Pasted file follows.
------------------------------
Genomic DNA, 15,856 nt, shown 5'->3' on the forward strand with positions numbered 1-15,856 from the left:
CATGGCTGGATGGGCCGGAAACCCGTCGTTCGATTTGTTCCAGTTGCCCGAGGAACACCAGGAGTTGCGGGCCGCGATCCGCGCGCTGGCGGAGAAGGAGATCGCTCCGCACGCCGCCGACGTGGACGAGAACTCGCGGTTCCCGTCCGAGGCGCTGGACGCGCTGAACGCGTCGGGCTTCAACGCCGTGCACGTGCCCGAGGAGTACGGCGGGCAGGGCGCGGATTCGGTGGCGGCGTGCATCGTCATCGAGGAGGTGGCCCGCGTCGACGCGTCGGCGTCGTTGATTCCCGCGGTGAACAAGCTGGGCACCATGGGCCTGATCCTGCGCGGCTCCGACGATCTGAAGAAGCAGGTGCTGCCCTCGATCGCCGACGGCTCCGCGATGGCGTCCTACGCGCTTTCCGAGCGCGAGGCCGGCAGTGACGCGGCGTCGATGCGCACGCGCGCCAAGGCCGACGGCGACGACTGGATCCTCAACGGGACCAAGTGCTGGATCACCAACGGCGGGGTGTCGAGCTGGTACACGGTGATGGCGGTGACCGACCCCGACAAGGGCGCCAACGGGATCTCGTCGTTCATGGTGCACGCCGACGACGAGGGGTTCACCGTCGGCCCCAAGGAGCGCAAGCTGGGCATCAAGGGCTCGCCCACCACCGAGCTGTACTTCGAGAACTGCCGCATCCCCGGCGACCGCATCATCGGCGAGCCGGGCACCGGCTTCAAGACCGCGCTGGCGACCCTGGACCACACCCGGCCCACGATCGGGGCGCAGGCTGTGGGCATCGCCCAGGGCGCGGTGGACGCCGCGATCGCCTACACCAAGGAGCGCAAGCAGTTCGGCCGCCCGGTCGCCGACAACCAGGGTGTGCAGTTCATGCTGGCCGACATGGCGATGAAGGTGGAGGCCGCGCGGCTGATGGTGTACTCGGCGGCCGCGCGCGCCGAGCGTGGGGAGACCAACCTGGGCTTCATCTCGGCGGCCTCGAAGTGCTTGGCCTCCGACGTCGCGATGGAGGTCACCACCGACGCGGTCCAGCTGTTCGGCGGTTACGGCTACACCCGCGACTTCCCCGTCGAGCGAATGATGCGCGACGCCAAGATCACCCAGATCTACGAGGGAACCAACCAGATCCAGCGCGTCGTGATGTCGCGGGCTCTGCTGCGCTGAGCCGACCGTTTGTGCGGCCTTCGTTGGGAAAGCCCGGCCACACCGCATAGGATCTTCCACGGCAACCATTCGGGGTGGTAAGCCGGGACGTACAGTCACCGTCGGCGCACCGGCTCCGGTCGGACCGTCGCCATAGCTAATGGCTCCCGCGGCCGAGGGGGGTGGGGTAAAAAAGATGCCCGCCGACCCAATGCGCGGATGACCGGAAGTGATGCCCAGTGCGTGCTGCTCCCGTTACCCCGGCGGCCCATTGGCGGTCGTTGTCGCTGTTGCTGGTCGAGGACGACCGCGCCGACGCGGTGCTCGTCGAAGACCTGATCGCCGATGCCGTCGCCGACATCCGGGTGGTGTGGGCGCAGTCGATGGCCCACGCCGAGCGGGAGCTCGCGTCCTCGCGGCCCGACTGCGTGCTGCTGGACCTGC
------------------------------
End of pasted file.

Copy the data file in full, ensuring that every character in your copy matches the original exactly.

Genomic DNA, 15,856 nt, shown 5'->3' on the forward strand with positions numbered 1-15,856 from the left:
CATGGCTGGATGGGCCGGAAACCCGTCGTTCGATTTGTTCCAGTTGCCCGAGGAACACCAGGAGTTGCGGGCCGCGATCCGCGCGCTGGCGGAGAAGGAGATCGCTCCGCACGCCGCCGACGTGGACGAGAACTCGCGGTTCCCGTCCGAGGCGCTGGACGCGCTGAACGCGTCGGGCTTCAACGCCGTGCACGTGCCCGAGGAGTACGGCGGGCAGGGCGCGGATTCGGTGGCGGCGTGCATCGTCATCGAGGAGGTGGCCCGCGTCGACGCGTCGGCGTCGTTGATTCCCGCGGTGAACAAGCTGGGCACCATGGGCCTGATCCTGCGCGGCTCCGACGATCTGAAGAAGCAGGTGCTGCCCTCGATCGCCGACGGCTCCGCGATGGCGTCCTACGCGCTTTCCGAGCGCGAGGCCGGCAGTGACGCGGCGTCGATGCGCACGCGCGCCAAGGCCGACGGCGACGACTGGATCCTCAACGGGACCAAGTGCTGGATCACCAACGGCGGGGTGTCGAGCTGGTACACGGTGATGGCGGTGACCGACCCCGACAAGGGCGCCAACGGGATCTCGTCGTTCATGGTGCACGCCGACGACGAGGGGTTCACCGTCGGCCCCAAGGAGCGCAAGCTGGGCATCAAGGGCTCGCCCACCACCGAGCTGTACTTCGAGAACTGCCGCATCCCCGGCGACCGCATCATCGGCGAGCCGGGCACCGGCTTCAAGACCGCGCTGGCGACCCTGGACCACACCCGGCCCACGATCGGGGCGCAGGCTGTGGGCATCGCCCAGGGCGCGGTGGACGCCGCGATCGCCTACACCAAGGAGCGCAAGCAGTTCGGCCGCCCGGTCGCCGACAACCAGGGTGTGCAGTTCATGCTGGCCGACATGGCGATGAAGGTGGAGGCCGCGCGGCTGATGGTGTACTCGGCGGCCGCGCGCGCCGAGCGTGGGGAGACCAACCTGGGCTTCATCTCGGCGGCCTCGAAGTGCTTGGCCTCCGACGTCGCGATGGAGGTCACCACCGACGCGGTCCAGCTGTTCGGCGGTTACGGCTACACCCGCGACTTCCCCGTCGAGCGAATGATGCGCGACGCCAAGATCACCCAGATCTACGAGGGAACCAACCAGATCCAGCGCGTCGTGATGTCGCGGGCTCTGCTGCGCTGAGCCGACCGTTTGTGCGGCCTTCGTTGGGAAAGCCCGGCCACACCGCATAGGATCTTCCACGGCAACCATTCGGGGTGGTAAGCCGGGACGTACAGTCACCGTCGGCGCACCGGCTCCGGTCGGACCGTCGCCATAGCTAATGGCTCCCGCGGCCGAGGGGGGTGGGGTAAAAAAGATGCCCGCCGACCCAATGCGCGGATGACCGGAAGTGATGCCCAGTGCGTGCTGCTCCCGTTACCCCGGCGGCCCATTGGCGGTCGTTGTCGCTGTTGCTGGTCGAGGACGACCGCGCCGACGCGGTGCTCGTCGAAGACCTGATCGCCGATGCCGTCGCCGACATCCGGGTGGTGTGGGCGCAGTCGATGGCCCACGCCGAGCGGGAGCTCGCGTCCTCGCGGCCCGACTGCGTGCTGCTGGACCTGC